As with the aforementioned Be Kind Rewind, Son of Rambow is not a straightforward film parody; while the big laughs are similarly found in the moviemaking process, Jennings understands just like Michel Gondry that a 90 minute YouTube pisstake does not a good film make, and what Son of Rambow pulls off is building up the touching relationship between the two main protagonists. Both Milner and Poulter live their roles, delivering fine complimentary performances that allow them to behave just like, well, kids (rather than the wooden cue-carding or creepy adult-like delivery of other child actors). And while there are the inevitable dips into the formulaic (the customary falling-out, the confrontations between religious values and just being a kid, dealing with family problems), they mostly manage to steer away from the saccharine sickliness of many a Hollywood effort.

But where it best succeeds is in recreating the combined thrill and tedium of your childhood years: watching films you were far too young to see, sitting through seemingly endless Geography lessons, the countless near-death/serious injury dares and stunts you pulled. The film's best scenes are saved for Didier and his amassed posse of younger wannabes (think Rufio and The Lost Boys from Hook), leading to a chance visit to the sixth-form common room, a fantasy nightclub of Depeche Mode dance routines, popping candy and Coca-Cola combinations and temporary tattoos. When Didier volunteers himself to become the star of our heroes' film, it's both strangely beautiful and downright hilarious.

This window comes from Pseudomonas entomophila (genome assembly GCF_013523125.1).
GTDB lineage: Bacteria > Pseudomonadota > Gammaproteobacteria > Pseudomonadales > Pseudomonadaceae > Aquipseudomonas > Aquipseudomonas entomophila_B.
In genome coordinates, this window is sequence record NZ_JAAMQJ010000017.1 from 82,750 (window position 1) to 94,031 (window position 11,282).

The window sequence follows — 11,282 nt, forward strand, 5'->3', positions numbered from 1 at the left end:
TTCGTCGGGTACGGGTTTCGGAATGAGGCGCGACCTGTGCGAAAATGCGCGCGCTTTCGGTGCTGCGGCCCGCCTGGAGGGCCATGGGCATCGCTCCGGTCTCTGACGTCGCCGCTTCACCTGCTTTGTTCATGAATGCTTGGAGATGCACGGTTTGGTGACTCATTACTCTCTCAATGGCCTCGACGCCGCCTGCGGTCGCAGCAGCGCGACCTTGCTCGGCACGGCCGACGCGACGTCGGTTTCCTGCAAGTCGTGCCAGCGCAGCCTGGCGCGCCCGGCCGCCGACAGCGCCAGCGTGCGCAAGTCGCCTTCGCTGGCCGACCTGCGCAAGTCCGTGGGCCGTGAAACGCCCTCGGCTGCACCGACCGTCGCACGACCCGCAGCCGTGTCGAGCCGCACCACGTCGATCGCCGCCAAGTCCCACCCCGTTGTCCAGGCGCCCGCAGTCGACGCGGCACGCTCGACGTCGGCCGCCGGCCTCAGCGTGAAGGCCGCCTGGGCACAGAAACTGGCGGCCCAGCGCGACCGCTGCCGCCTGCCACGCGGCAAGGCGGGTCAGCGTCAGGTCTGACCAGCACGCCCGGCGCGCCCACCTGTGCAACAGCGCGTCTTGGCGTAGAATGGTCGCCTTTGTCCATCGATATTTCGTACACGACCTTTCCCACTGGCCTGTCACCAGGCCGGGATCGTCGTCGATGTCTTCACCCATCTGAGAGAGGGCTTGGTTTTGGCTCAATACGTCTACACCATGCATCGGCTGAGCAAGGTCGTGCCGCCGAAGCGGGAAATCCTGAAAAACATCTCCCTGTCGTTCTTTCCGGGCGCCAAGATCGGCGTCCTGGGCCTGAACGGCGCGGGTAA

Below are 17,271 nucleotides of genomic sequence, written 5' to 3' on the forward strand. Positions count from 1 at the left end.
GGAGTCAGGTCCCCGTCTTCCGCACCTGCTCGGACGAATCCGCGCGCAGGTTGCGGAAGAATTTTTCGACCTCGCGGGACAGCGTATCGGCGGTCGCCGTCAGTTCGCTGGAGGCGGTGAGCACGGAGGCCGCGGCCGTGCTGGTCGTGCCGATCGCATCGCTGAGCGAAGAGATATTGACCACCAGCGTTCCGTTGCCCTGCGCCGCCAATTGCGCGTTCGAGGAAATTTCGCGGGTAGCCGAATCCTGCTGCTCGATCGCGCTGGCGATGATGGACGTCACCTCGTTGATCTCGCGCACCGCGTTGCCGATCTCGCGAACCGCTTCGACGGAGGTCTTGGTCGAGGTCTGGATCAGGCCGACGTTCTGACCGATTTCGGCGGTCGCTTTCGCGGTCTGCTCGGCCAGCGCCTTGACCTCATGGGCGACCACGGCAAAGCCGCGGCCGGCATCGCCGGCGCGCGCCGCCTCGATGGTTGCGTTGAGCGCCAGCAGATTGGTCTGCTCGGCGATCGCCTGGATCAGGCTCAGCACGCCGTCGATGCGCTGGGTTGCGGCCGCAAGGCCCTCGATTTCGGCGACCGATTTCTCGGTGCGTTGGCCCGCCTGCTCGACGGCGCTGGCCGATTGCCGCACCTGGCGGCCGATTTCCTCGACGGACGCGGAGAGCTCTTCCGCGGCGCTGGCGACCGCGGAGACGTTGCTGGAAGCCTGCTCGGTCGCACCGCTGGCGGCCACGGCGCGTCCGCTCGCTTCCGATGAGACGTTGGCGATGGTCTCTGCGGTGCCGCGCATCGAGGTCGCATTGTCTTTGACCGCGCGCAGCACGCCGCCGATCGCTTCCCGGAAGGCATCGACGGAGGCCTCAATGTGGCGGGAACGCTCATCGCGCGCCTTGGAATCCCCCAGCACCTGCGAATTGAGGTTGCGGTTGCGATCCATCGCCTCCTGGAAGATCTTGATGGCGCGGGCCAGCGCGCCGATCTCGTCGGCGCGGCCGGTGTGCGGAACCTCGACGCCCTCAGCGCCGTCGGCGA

With so much going on with periphery characters hither and thither and the backstories for both Will and Lee to be thoroughly explored, there are times when the narrative leaps about just a little too much during its rather short running time (at least in this day and age), but it doesn't collapse under its own ambitions thanks to spirited performances, ceaselessly creative sequences and its genial feel-good nature. Jennings' eye for cinema has been well-honed throughout his career, but for only his second feature film, he displays a heart and joyful playfulness that shows real confidence in the material (loosely based as it is on his own personal experiences growing up).

It's perhaps the most accurate portrayal of kids as they really are (cussing, obnoxious, violent; but still just kids) since The Goonies, and deserves to be a big family film hit - only the most uptight and ignorant of parents would prevent their tykes from seeing children their same age swearing and getting into scrapes like they no doubt do every day. Perhaps it would make a good double bill with This is England? Or Rambo? Either way, it comes highly recommended. Skills.


> > > Official Site, IMDb